Hoxha and Milošević, transcend linguistic barriers, highlighting the universal nature of pain. The bilingual format, far from hindering understanding, became a bridge, and emphasized the universal resonance of this presentation, as one audience member noted, “I don’t understand the Serbian language, but I understood the whole presentation, because the war is equally bad in every corner of the world; because pain needs no translation, but also because art is the universal language of this world.”
Unveiling the vulnerability and resilience of women in the face of oppression
From the ruins of Troy to the “Women in Black,” this performance delves deep into the anguish experienced by women, examining the repercussions of conflict and their enduring resilience. It not only illuminates the profound effects of war on women but also functions as a call to action, compelling societies to safeguard vulnerable populations and amplify the voices of women in the relentless pursuit of lasting peace.
Characters like Hecuba, Kasandra, and Andromaka emerged as potent symbols, emphasizing the resilience of women amidst political turmoil.
As one of the audience members reflected on the presentation of “Trojan Women – Replica”, the emotional intensity of the performance resonated deeply with the universal experience of maternal love and loss.
“Since I experienced the last war in Kosova as a child, there is no question that the war is one of my biggest life traumas, which from time to time, consciously, I try to deal with and process. But I must emphasize that this trauma of my past has taken on two more dimensions since I became a mother – the fear of “how would I protect my children if the war were to repeat”, and understanding and gratitude for my parents for how overwhelmed they were during the war, precisely for how they faced the fear for our safety as children,” added a woman present in the audience.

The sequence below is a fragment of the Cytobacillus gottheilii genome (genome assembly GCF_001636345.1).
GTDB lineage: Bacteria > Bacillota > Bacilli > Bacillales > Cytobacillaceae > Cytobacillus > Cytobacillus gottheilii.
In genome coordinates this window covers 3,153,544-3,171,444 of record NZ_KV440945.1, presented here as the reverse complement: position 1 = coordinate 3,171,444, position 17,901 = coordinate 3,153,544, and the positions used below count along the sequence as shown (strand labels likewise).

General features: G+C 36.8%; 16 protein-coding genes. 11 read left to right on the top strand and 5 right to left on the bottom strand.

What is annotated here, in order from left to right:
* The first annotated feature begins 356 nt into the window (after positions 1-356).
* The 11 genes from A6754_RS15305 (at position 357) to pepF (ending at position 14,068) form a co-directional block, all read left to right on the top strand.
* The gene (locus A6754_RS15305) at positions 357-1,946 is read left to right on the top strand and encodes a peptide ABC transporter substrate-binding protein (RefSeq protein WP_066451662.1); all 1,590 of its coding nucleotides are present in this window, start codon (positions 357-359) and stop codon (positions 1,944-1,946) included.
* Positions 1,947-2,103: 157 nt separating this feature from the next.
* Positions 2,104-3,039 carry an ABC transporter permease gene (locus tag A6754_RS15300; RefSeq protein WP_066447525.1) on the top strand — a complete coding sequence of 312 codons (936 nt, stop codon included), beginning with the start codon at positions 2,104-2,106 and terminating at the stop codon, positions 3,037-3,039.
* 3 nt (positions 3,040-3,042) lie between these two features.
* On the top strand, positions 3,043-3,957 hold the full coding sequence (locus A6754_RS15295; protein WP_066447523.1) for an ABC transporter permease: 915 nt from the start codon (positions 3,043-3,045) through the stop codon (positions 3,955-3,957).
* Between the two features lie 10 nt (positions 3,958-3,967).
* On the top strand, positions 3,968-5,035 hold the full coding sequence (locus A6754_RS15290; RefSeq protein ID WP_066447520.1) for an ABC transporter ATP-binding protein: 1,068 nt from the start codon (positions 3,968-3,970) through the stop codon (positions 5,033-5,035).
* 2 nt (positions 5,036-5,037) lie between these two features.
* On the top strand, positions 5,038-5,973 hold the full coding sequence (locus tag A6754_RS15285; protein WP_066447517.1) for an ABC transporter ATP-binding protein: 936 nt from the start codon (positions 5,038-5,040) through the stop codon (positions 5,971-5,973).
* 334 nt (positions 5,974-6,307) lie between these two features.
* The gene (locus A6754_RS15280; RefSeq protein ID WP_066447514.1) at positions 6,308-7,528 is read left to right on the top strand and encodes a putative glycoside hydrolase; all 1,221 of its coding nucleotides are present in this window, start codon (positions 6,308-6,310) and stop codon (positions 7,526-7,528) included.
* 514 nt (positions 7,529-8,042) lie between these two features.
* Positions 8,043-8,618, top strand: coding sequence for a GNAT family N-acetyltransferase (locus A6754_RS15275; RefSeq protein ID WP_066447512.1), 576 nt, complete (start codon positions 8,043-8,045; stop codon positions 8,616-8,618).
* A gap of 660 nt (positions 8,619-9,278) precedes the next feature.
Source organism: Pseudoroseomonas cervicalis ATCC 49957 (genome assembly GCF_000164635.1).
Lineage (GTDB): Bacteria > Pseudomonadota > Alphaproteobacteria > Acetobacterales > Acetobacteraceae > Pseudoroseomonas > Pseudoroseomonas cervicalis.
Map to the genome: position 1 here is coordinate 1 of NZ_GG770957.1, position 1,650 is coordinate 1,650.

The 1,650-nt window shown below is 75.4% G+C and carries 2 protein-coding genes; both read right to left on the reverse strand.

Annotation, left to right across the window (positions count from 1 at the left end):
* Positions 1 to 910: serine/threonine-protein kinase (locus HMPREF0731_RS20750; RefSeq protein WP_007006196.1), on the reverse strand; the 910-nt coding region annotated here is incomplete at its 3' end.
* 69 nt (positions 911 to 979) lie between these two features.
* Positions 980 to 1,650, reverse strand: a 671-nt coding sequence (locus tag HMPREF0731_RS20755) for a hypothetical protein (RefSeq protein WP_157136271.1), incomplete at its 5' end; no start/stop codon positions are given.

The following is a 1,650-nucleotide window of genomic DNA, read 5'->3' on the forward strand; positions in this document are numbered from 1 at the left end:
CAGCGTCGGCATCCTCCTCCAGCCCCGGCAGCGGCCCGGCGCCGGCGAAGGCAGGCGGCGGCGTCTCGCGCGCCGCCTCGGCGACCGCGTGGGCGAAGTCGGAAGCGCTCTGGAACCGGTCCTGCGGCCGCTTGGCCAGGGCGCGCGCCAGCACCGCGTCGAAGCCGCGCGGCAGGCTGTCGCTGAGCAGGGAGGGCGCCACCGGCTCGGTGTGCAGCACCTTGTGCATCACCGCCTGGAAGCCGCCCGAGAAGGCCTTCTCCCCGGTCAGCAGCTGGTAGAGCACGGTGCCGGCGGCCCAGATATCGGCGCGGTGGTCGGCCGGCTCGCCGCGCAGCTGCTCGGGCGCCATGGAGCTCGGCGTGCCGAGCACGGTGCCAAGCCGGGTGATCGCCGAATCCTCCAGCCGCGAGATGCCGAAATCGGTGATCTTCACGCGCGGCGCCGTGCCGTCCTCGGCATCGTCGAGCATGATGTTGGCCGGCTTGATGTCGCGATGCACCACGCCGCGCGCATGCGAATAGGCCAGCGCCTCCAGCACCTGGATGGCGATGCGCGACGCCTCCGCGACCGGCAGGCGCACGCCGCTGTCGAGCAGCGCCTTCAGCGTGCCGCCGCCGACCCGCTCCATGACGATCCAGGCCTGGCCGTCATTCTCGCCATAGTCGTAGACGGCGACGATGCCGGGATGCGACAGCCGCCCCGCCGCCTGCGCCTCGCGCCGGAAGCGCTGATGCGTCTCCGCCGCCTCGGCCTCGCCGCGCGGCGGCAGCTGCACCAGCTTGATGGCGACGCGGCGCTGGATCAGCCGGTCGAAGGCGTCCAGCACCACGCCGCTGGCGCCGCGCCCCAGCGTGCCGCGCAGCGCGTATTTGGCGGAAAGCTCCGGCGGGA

One of the most moving scenes, even for the director, Milošević, was the moment when men began to abuse women by tying them up after they had celebrated together. Milošević questions the role of propaganda and information dissemination in fostering such drastic changes, emphasizing the contemporary relevance of these narratives on a global scale and lamenting their unfortunate manifestation in the local context.
“It reminds me so much of the stories from our region. The neighbors of yesterday or today have actually become the abusers, and that, for me, is still something that I can hardly understand—if I can understand it at all.
How could you turn against your neighbor? How could those who were friends for ages, celebrated together, shared life together, suddenly become enemies overnight? What kind of propaganda needs to happen, or what kind of information is not given to the people, for such a drastic change to occur? This, for me, reflects contemporary stories happening everywhere in the world and unfortunately, it has happened to us here,” said Milošević.